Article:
Although this may sound like a virtue name like Honor, Merritt actually originated as an English surname that means “boundary gate.” We love that solid double-T ending that rivals the likes of other surname-names like Wyatt or Beckett. Actor Merritt Weaver is the most high-profile person with the name today and we hope that her popularity helps shine a light on this excellent unisex option.
Yael was once only used as a name for girls thanks to its mention in the Bible. But, it’s technically one of the Hebrew gender-neutral names. It underwent this transformation in the 1990s and it’s now a popular choice for any baby, especially in Israel. If you’re unfamiliar with this appellation, it is said with two syllables and is formally spelled Ya’el to reflect that. This treasure of a name means “to ascend.”
One of the new crop of gender-neutral names that’s heating up today, Arrow sounds sharp and feels like it’s moving in the right direction. Word-names are often polarizing but we feel this one really works thanks to its similarity to other hit names today like Arlo, Harlow, or even Willow. There have been a few hundred babies given this name in recent years and it’s an even split between baby boys and girls.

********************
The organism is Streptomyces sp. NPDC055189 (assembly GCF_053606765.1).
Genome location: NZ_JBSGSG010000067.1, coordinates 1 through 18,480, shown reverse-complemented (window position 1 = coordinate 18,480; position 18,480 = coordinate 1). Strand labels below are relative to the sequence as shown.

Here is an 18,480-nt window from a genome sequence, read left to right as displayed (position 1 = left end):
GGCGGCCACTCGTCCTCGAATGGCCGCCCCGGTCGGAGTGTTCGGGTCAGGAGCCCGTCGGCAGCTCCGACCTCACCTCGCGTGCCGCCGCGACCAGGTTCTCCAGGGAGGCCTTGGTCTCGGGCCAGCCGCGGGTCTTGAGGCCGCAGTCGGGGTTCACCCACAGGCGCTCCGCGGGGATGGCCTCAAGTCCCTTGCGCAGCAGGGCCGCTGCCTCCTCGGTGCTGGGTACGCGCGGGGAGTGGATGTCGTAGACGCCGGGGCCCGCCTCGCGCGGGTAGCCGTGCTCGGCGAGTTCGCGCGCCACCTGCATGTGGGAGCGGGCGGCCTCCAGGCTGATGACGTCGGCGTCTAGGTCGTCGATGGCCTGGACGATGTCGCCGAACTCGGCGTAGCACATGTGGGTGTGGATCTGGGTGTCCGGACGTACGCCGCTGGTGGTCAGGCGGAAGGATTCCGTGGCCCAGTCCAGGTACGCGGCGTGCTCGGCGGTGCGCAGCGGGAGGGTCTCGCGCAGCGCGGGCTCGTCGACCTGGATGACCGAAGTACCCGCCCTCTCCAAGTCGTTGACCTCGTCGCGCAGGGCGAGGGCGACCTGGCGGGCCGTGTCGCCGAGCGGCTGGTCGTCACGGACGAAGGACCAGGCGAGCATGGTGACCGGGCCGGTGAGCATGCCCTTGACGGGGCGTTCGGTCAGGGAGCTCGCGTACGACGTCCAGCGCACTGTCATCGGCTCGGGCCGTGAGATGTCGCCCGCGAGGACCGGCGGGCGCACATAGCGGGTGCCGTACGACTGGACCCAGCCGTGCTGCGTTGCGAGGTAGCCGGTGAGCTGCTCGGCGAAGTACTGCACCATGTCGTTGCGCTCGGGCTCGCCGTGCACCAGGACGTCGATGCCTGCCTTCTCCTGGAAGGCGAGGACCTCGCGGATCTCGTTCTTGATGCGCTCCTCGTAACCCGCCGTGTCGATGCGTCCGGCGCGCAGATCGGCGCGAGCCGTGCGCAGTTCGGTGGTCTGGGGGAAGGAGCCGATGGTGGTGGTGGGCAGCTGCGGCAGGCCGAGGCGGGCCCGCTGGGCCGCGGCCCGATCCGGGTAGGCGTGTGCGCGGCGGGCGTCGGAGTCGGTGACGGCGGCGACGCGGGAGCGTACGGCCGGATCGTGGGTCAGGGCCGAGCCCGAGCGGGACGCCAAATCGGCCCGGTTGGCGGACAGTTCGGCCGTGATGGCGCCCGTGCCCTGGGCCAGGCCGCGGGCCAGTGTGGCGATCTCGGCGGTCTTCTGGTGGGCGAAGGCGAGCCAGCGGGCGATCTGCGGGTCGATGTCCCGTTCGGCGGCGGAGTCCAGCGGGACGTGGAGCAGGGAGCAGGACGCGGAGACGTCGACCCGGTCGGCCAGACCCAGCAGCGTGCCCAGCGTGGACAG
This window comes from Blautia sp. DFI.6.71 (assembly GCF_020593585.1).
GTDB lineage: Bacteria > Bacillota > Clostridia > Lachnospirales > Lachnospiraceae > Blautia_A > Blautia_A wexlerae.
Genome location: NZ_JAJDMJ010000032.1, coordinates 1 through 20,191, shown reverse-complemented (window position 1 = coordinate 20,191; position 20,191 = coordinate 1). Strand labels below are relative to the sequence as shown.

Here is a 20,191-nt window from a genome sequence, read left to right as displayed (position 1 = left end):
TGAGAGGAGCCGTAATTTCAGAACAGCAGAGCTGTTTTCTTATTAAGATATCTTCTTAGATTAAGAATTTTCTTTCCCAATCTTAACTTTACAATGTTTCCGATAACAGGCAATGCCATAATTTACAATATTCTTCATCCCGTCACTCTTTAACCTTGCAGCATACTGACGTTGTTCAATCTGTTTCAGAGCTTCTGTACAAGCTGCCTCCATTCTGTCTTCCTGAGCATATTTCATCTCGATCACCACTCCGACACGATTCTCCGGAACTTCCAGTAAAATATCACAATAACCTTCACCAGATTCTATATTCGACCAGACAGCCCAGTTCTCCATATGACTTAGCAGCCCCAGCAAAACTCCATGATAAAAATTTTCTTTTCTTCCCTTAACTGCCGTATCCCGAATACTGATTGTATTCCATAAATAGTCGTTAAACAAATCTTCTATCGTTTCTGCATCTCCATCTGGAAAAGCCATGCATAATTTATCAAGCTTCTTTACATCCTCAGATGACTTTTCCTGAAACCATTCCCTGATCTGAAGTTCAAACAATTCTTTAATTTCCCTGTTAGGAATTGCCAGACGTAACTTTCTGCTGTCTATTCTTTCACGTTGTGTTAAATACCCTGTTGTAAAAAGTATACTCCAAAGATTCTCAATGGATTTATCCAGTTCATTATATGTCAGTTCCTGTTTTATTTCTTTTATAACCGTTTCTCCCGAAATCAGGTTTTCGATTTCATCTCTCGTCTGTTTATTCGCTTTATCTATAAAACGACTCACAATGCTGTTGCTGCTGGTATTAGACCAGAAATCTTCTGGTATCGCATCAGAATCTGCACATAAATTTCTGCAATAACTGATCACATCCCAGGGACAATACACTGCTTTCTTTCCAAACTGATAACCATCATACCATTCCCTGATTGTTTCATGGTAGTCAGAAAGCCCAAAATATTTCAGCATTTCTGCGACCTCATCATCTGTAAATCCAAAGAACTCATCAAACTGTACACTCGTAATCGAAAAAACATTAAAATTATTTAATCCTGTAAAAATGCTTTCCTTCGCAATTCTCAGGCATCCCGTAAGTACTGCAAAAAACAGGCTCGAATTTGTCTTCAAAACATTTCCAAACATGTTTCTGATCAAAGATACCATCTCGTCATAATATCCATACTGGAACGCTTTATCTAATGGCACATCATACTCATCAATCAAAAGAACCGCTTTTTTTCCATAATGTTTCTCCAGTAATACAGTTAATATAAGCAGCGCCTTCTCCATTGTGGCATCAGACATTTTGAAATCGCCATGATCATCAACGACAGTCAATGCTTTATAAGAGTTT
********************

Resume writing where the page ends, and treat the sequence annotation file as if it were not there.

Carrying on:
Larkin is one of the most remarkable gender-neutral names because of its history. Once a medieval nickname for Laurence, Larkin is considered by most today to be an Irish appellation that means “fierce.” In fact, it was once a popular name for boys in the US from the 1880s to the 1900s. Further, this name has a bird-like connotation thanks to the Lark element. There’s just a lot going for this name and we hope it continues to rise for all babies today.